Synthetic drug suppliers a public enemy
If you’re planning to use synthetic drugs right now, you should know two things. (Three, if you want to include a reminder of those 20 recently dead New Zealanders.)
First, you have no way of knowing whether you’ve scored one of the fatally toxic ones.
Second, the swine who’s selling to you probably doesn’t know either. Or feel troubled enough to stop doing it.
The latest incarnations of this product have been taking users beyond the so far more commonplace consequences of dribbling,vomiting, incoherent, unstable, soiled-yourself, what-areyou-looking-at . . I’m king-of-theworld. . . or-would-be-if-theyweren’t-all-closing-in-on-me mess of debilitations.
Those ones taken in accordance with the blackhearted manufacturers’ lack of instructions, are perfectly capable of ruining you in interesting ways.
But these new ones featuring the AMB-FUBINACA ingredient can kill you so much more expeditiously.
Not that anyone who is still selling the stuff would seem to care
in this emphatically illegal, utterly unregulated, fiercely competitive industry.
Bereft families, A and E staff, police, coroners, all are pleading for people not to buy, or sell, the product previously known as synthetic cannabis. That description is now out of favour with officialdom because the association with the contentious, but nothing like as noxious, marijuana is just too spurious.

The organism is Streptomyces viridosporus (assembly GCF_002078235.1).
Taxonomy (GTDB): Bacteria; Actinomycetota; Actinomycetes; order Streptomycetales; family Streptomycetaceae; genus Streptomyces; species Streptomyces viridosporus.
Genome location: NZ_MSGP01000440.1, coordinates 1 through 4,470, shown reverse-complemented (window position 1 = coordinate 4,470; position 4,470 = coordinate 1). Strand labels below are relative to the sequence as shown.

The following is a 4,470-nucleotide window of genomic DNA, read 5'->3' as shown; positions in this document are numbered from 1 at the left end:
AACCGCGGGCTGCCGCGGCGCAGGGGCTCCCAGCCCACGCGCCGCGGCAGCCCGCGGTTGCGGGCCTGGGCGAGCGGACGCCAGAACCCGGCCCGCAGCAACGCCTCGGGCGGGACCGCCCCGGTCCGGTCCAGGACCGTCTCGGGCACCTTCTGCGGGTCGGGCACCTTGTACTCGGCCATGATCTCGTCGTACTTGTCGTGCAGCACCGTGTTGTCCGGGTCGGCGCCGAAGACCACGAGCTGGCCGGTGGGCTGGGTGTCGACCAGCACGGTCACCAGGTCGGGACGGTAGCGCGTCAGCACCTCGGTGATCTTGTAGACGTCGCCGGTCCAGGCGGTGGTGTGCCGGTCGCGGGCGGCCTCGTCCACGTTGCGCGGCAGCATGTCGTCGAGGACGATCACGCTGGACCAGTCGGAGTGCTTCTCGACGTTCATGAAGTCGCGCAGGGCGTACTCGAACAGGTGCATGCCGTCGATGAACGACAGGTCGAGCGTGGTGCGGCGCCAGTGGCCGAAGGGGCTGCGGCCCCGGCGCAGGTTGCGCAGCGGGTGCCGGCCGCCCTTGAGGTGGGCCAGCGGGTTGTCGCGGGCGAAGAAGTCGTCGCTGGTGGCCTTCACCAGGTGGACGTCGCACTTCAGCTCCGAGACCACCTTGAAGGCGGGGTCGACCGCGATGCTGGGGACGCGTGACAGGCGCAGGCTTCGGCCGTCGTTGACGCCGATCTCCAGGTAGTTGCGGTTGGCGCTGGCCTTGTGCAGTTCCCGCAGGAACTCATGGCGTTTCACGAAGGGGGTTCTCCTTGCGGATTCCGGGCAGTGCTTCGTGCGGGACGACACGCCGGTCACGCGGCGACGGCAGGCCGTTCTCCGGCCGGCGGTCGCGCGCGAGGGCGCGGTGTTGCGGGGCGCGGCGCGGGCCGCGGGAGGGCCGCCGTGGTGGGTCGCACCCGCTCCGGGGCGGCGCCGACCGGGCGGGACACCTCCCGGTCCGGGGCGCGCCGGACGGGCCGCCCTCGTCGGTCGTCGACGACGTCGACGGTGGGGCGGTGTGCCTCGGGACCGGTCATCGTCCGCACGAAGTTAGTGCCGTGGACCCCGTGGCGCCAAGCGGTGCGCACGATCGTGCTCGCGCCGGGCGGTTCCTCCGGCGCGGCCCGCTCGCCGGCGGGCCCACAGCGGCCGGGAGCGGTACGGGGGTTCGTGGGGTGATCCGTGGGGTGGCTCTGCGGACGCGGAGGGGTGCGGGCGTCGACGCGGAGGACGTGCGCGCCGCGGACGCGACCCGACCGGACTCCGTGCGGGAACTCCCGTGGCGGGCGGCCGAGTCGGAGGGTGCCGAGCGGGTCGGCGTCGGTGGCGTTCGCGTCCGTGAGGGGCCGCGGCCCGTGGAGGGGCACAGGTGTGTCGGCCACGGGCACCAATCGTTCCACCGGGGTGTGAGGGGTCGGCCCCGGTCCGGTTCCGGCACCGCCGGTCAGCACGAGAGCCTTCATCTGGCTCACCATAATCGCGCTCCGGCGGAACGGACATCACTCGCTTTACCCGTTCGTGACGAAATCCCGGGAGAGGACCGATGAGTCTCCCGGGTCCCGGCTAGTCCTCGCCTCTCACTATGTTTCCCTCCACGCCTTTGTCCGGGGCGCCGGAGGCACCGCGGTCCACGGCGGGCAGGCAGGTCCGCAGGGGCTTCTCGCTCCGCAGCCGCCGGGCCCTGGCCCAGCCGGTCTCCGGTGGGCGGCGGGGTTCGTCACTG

The deaths are coming so thick and fast that anyone caught supplying synthetics who tries to portray themselves as ignorant of, let alone innocent in, the resulting human carnage, has a massive credibility problem.
The fact that synthetics are now more easy to obtain, and cheaper, has been cited to support a case for legalising cannabis.
The counter argument is that there’s no evidence to suggest trying to solve one drug issue by increasing access to another would be an effective approach. T
hat’s a contention that sits oddly alongside the use of, for example, a methadone programme.
But there’s no getting around it that the increasing use of these always dodgy, sometimes hideously dangerous, synthetics are a further reminder that in the absence of a regulated legal products, illegal alternatives have a much larger market.
The operational failure of attempts in 2014 to create a regulated market for psychoactive substances failed after the testing process required, in some cases, testing on animals.
Society has some big calls to make here, and the need to sort ourselves out is becoming increasingly urgent.